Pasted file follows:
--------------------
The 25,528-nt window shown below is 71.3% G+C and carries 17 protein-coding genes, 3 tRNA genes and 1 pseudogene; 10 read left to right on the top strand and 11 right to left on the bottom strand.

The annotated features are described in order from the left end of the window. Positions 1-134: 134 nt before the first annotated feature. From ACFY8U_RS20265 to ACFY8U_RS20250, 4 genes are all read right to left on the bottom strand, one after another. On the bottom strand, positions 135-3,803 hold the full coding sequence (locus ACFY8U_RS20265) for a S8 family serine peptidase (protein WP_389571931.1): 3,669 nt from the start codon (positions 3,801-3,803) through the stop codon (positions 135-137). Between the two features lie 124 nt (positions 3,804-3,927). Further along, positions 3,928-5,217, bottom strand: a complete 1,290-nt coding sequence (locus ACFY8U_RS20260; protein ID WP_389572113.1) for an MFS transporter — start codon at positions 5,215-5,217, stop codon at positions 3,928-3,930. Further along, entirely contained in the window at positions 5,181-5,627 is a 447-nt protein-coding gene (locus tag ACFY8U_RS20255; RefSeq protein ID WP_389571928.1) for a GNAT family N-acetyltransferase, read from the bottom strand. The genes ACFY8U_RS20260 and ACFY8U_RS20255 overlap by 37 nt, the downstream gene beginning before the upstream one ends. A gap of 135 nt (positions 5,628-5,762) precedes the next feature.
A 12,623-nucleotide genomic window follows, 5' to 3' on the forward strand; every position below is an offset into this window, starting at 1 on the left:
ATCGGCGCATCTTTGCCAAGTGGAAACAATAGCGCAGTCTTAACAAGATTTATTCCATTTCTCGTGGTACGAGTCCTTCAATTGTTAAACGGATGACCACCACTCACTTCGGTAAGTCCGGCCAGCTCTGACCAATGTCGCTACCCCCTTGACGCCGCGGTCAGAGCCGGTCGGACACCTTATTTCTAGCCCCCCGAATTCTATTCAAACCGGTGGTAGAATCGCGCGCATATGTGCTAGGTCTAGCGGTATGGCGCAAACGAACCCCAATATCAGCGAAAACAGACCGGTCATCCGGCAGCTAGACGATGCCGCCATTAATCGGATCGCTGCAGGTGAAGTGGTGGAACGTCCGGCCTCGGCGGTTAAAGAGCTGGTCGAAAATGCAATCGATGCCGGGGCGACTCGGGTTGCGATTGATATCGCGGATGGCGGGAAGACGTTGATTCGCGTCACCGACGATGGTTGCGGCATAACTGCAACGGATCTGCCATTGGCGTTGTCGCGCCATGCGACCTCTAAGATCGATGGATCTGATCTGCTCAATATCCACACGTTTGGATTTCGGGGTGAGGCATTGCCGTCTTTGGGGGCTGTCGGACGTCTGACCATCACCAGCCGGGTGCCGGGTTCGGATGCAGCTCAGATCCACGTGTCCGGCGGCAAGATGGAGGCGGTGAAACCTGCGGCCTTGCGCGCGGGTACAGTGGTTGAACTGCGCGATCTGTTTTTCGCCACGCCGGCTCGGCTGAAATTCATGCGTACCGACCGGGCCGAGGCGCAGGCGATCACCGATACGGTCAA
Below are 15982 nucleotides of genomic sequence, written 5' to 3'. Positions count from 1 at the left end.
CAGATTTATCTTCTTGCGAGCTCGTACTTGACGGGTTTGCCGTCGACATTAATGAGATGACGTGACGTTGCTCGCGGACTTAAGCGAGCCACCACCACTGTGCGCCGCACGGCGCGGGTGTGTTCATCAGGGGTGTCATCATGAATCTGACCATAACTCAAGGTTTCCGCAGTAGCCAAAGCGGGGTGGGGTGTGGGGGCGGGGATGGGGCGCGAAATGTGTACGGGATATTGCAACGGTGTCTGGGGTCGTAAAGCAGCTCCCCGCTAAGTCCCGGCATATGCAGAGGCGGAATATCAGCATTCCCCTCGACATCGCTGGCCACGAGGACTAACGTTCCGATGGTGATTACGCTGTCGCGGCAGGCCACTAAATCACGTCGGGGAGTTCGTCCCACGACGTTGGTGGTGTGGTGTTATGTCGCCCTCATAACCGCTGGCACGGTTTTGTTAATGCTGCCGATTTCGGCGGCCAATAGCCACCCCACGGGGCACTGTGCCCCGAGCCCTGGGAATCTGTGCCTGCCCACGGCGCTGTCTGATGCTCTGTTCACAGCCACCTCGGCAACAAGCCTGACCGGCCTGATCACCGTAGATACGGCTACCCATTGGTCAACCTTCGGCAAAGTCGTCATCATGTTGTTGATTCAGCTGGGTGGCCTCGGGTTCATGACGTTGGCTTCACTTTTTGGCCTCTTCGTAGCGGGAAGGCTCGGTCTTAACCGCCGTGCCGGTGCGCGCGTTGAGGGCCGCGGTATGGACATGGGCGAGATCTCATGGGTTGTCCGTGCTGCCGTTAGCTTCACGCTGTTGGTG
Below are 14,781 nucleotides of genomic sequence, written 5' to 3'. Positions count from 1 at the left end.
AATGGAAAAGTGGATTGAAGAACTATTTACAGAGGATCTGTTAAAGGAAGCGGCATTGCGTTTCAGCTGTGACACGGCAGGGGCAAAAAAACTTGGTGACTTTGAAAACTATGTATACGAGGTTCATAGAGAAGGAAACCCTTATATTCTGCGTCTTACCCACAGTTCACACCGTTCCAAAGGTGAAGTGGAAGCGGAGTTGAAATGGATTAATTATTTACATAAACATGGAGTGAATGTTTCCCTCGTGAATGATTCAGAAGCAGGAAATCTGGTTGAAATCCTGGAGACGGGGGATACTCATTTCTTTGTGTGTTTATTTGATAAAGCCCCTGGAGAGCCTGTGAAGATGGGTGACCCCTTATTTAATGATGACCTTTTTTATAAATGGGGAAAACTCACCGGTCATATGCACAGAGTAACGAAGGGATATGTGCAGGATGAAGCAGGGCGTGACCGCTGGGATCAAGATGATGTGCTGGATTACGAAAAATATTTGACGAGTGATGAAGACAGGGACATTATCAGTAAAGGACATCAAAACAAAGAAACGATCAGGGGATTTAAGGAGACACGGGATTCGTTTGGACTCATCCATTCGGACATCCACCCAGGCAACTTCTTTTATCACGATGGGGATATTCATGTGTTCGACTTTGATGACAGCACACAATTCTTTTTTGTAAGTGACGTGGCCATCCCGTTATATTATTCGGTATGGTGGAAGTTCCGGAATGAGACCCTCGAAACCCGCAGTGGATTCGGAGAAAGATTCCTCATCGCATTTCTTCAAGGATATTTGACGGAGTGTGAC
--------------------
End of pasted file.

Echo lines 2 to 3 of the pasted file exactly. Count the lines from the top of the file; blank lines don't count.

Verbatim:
The annotated features are described in order from the left end of the window. Positions 1-134: 134 nt before the first annotated feature. From ACFY8U_RS20265 to ACFY8U_RS20250, 4 genes are all read right to left on the bottom strand, one after another. On the bottom strand, positions 135-3,803 hold the full coding sequence (locus ACFY8U_RS20265) for a S8 family serine peptidase (protein WP_389571931.1): 3,669 nt from the start codon (positions 3,801-3,803) through the stop codon (positions 135-137). Between the two features lie 124 nt (positions 3,804-3,927). Further along, positions 3,928-5,217, bottom strand: a complete 1,290-nt coding sequence (locus ACFY8U_RS20260; protein ID WP_389572113.1) for an MFS transporter — start codon at positions 5,215-5,217, stop codon at positions 3,928-3,930. Further along, entirely contained in the window at positions 5,181-5,627 is a 447-nt protein-coding gene (locus tag ACFY8U_RS20255; RefSeq protein ID WP_389571928.1) for a GNAT family N-acetyltransferase, read from the bottom strand. The genes ACFY8U_RS20260 and ACFY8U_RS20255 overlap by 37 nt, the downstream gene beginning before the upstream one ends. A gap of 135 nt (positions 5,628-5,762) precedes the next feature.
A 12,623-nucleotide genomic window follows, 5' to 3' on the forward strand; every position below is an offset into this window, starting at 1 on the left: